When it comes to your blog titles, play it safe, and let your readers know exactly what to expect to see when they click on your link!

ie. Top 10 tips for controlling dust in your outdoor riding arena

Mistake #7

Not making post content scannable

Notice how this post you are reading is broken up into sections with clear headers/titles?

Now imagine this same post (all 2000+ words of it) were all just one big long wall of text?

Nobody (like, no-bod-y) has the kind attention span it takes to read that post.

And all the knowledge-bombs you’ve just dropped would go totally unappreciated!

So whether your post is 500 words or 5000 words, build a better user experience by breaking it into sections with clear headings/titles, so that even the person who has just 60 seconds before their next meeting starts can glean something useful from your post.

Oh, and speaking of post length…

mistake #8

Creating short-form content on a platform that prioritizes long-form content

So there’s two people out there creating content on the same topic: ‘Should I become a vegan?’

One of them has written a 500 word post and the other has written a 2000+ word post.

Which one do you think has put together a more compelling, well-researched, and informative argument on the topic?

The longer form post, right?

Google wants to help users find legit answers, so even if you can fit a solution into 500 words or less, blogging probably isn’t the right platform for it!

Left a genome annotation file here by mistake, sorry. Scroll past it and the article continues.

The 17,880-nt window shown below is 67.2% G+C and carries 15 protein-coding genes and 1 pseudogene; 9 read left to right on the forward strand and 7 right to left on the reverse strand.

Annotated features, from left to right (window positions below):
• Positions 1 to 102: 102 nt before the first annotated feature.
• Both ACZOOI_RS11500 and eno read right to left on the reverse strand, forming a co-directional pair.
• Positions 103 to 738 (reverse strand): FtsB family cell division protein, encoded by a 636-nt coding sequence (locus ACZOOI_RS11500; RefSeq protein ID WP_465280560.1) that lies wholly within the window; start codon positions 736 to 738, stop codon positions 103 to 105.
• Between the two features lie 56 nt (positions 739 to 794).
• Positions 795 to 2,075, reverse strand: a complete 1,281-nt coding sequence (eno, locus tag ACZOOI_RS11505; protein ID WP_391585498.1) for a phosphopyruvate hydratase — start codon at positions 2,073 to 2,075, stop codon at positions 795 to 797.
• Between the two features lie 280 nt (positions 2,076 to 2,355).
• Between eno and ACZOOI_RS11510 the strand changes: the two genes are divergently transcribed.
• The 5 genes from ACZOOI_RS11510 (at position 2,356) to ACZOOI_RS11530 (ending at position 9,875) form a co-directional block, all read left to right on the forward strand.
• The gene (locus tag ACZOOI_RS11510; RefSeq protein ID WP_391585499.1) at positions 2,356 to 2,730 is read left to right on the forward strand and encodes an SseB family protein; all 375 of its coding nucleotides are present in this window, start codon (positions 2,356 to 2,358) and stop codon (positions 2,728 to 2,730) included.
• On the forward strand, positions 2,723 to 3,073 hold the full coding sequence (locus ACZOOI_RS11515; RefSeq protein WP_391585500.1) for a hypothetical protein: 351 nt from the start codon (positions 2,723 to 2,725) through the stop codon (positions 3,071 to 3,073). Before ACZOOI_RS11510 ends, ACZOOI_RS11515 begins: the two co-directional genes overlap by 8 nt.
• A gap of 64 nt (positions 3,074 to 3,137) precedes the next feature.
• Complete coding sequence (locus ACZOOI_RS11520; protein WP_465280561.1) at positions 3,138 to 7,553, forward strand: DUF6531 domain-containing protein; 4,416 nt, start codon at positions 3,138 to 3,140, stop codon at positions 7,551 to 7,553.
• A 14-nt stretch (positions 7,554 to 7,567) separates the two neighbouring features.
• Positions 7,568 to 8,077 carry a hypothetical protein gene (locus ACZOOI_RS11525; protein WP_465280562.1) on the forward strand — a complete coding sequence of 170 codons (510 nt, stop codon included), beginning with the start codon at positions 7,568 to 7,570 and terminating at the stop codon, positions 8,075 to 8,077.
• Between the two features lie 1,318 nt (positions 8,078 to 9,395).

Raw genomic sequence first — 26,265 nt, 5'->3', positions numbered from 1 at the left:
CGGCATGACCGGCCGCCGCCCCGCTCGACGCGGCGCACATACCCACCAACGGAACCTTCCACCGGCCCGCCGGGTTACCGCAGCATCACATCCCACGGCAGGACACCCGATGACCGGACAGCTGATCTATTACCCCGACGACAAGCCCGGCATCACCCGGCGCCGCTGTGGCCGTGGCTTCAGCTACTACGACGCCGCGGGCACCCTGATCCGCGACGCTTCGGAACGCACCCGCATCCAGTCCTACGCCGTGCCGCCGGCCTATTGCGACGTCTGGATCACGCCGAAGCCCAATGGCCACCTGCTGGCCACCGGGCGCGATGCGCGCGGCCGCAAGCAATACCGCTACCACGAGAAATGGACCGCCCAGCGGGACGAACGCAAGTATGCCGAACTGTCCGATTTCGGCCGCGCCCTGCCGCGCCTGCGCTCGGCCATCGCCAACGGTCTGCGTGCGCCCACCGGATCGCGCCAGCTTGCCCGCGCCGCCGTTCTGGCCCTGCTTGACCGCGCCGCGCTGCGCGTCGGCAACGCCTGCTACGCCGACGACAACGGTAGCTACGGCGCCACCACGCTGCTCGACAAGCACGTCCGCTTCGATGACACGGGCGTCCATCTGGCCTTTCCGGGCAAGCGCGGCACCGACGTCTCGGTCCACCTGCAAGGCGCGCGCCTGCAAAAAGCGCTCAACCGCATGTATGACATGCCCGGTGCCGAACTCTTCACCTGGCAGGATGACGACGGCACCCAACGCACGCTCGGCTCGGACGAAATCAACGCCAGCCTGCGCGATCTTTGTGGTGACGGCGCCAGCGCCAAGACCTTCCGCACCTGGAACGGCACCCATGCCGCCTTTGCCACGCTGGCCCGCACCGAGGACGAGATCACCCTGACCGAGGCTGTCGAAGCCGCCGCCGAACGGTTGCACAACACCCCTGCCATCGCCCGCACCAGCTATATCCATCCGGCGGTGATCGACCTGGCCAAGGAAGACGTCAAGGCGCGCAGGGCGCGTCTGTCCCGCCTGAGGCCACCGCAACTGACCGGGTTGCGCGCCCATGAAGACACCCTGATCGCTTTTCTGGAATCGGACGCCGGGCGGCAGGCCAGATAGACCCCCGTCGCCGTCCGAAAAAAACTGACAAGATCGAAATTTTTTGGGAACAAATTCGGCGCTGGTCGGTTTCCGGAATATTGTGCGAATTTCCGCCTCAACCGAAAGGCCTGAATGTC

(Just to give you some context, Instagram has a caption limit of 2,200 characters, which is 250-500 words including spaces. So 500 words is not a blog post. It’s an Instagram caption.)

And since the tiny robots who run the internet can’t technically read, at least in the way we can, it’s going to assume that your 500 word blog post is too short to contain any real useful information.

This does not mean running out and stuffing in 1500 extra fluff words just to pad your idea, but rather finding ways to give your readers a more complete picture!

Not only will your readers stick around your blog longer (signaling to Google that you clearly have something worth sending people to) but you’ll also naturally rank for more of your niche’s SEO (search engine optimization) keywords when you aim to write more comprehensive posts!

Hello, page 1 of Google!

Not that you can’t be repurposing your awesome content for a shorter social media caption after!

But when it comes to blog optimization (making it easier for Google to find you), and getting more blog traffic sent your way and ultimately being able to monetize your blog, a long form post will always perform better.